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Fun With False Choices

Fun With False Choices

| On 16, Sep 2007

Cass PursellFalse choices have aways been around in business, and they have always been frustrating to deal with, primarily because they are self-perpetuating. Raise your hand if you have heard a co-worker or, worse, someone in a leadership position, point out that strategies based on optimizing quality and those based on lowering cost are mutually exclusive. It is a position that is impossible to defend factually, and yet it is commonly accepted as accurate, leaving anyone who is invested in arguing the point in the position of disproving an obviously false assertion. Frustrating, yes, and apparently time-wasting as well. But putting in the necessary effort to refute the logic of false choices wherever they are encountered is not the Sisyphean task it may seem. It may even lead to a breakthrough idea.

Take, for example, the value-cost trade off. This dogma, one of the most commonly accepted false choices in business, states with absurd confidence that companies can either create greater value to their customers at a higher cost or create reasonable value at a lower cost. This belief has forced many a company to make a strategic decision between differentiation and low cost. Unnecessarily, as it turns out. W. Chan Kim and Renee Mauborgne are the authors of the 2005 book Blue Ocean Strategy, in which they followed a logical and data-driven methodology that led to the refutation of the value-cost trade-off and to a breakthrough in their thinking about the use of innovation to gain strategic advantage.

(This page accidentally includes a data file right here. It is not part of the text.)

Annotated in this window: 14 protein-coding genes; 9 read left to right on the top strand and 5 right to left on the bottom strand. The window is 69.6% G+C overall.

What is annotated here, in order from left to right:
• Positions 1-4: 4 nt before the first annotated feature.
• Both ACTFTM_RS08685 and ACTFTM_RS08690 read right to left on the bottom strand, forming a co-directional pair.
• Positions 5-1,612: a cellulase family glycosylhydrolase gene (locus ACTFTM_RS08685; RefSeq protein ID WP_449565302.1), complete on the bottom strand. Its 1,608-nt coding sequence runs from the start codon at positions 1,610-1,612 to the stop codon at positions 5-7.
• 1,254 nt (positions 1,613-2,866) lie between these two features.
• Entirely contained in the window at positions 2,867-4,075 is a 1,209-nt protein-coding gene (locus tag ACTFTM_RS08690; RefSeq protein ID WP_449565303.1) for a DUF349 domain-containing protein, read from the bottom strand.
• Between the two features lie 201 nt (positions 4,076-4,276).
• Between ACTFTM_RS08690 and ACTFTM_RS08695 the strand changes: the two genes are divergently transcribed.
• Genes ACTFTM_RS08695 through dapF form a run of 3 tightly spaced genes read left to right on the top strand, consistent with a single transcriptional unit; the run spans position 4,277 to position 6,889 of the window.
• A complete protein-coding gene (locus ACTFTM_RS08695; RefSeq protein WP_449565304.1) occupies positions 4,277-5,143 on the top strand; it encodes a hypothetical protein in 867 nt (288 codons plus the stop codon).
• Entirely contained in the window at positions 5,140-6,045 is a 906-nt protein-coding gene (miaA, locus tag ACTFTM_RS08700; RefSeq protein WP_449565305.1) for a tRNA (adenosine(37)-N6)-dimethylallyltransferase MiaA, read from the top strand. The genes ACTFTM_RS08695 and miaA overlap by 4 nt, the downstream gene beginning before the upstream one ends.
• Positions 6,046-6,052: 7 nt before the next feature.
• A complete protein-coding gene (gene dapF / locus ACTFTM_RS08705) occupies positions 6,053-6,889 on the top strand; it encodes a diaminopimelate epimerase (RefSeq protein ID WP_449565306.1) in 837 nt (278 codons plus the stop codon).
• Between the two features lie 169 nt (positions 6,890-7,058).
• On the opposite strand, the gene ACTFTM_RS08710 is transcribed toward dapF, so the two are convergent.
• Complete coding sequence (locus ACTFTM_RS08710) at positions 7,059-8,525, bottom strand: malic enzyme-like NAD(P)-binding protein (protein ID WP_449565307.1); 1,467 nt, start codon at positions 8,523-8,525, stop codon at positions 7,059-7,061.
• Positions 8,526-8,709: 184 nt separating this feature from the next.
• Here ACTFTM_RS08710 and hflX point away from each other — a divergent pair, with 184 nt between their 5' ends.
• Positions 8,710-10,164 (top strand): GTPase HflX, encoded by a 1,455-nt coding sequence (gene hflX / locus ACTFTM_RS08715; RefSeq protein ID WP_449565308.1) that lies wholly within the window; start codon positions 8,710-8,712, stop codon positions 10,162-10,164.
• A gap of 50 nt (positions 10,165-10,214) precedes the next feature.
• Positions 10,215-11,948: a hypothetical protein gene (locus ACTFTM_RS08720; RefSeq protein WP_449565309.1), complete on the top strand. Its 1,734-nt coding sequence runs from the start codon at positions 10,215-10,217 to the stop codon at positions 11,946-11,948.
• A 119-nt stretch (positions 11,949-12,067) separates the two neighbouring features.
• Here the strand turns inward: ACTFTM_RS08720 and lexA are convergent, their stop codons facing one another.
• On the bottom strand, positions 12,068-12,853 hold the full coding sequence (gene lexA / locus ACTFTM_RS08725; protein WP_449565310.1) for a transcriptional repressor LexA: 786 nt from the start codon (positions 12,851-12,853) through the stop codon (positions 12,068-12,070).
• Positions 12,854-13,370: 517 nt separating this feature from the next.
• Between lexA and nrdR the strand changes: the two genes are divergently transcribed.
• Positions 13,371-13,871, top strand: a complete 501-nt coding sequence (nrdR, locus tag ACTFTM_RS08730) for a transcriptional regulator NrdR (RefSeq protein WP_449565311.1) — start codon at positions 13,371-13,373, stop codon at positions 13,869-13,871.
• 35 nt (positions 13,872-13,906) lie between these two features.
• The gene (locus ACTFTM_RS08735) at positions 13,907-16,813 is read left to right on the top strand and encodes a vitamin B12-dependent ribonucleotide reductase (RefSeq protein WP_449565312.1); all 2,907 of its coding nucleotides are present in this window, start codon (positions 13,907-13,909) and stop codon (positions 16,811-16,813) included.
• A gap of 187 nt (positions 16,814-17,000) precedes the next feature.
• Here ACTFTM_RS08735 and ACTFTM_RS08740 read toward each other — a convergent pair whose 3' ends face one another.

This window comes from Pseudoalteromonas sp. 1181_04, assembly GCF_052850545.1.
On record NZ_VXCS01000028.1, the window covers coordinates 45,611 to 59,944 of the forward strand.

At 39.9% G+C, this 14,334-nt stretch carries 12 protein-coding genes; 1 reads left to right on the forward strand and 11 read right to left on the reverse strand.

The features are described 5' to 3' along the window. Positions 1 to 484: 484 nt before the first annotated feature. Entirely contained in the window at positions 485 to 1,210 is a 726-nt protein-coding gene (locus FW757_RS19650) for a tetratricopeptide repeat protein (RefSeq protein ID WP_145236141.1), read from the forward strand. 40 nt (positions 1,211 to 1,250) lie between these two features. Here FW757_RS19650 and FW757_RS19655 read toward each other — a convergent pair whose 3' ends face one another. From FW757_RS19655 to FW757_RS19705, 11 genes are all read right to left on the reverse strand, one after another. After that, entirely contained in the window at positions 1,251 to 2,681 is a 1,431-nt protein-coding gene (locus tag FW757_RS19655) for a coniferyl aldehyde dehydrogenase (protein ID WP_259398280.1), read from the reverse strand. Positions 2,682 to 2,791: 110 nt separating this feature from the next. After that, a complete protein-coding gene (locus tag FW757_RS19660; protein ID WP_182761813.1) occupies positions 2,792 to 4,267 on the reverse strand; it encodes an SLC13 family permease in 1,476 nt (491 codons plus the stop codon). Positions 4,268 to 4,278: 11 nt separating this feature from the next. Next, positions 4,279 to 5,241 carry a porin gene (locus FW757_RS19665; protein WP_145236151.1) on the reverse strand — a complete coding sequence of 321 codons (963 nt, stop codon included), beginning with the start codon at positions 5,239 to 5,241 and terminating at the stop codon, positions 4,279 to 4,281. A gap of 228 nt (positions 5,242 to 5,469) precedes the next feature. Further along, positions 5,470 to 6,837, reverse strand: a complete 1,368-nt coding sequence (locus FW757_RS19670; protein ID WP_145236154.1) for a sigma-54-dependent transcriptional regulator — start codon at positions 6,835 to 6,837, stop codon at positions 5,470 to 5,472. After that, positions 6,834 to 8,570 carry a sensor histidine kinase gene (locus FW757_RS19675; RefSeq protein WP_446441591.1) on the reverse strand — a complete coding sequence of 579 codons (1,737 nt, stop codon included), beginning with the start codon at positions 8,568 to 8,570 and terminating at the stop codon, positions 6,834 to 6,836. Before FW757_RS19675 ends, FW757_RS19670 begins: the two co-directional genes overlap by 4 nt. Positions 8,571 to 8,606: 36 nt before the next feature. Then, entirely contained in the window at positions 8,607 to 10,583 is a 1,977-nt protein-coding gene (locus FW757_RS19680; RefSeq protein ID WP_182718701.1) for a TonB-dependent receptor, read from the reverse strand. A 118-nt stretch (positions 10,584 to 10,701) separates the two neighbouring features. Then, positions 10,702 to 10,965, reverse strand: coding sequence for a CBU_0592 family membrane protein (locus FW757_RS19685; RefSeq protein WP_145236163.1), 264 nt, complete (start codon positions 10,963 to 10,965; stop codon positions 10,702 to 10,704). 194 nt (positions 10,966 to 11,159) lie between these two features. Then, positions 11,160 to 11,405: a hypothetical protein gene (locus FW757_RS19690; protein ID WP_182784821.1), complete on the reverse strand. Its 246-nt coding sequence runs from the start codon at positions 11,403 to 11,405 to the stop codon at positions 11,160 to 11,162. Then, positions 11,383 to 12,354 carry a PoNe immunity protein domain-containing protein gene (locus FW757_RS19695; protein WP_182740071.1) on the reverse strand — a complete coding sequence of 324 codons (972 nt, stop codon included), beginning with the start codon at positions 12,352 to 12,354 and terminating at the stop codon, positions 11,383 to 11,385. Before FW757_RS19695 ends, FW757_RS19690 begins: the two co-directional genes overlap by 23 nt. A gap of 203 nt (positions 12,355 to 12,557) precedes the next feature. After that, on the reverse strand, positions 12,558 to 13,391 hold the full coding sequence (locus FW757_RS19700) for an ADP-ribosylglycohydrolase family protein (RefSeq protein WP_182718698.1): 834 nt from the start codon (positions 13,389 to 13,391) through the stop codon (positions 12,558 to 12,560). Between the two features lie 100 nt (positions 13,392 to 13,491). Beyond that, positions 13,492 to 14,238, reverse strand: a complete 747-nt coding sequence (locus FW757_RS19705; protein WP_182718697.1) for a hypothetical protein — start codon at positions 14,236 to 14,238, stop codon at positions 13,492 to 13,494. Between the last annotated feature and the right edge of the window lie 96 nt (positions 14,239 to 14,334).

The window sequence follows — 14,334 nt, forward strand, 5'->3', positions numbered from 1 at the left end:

The idea behind blue ocean strategy is a focus on what the authors refer to as value innovation, in which companies create strategic moves by making their competition irrelevant, thereby creating a leap in value. Most companies with innovation intentions do not differentiate in any meaningful way between types of innovation, but blue ocean strategy encourages leaders to place an equal emphasis on value and innovation. In the absence of an innovation intention, companies can of course create value, but only incrementally, and not enough to differentiate themselves in the marketplace. Pursuing innovation strategies without focusing on value, on the other hand, leads companies to focus on adopting technology-driven, market pioneering, or futuristic innovations that are often ahead of the demand curve. Companies that have followed a value innovation strategy have defied the value-cost trade-off and have successfully pursued differentiation and low cost simultaneously. These strategies have led companies to define new markets, and pursue winning innovation-based strategies that are anchored in the creation of value. While it’s always fun to shoot down an argument based on false choices, Kim and Maurborgne remind us that it can be hugely profitable as well.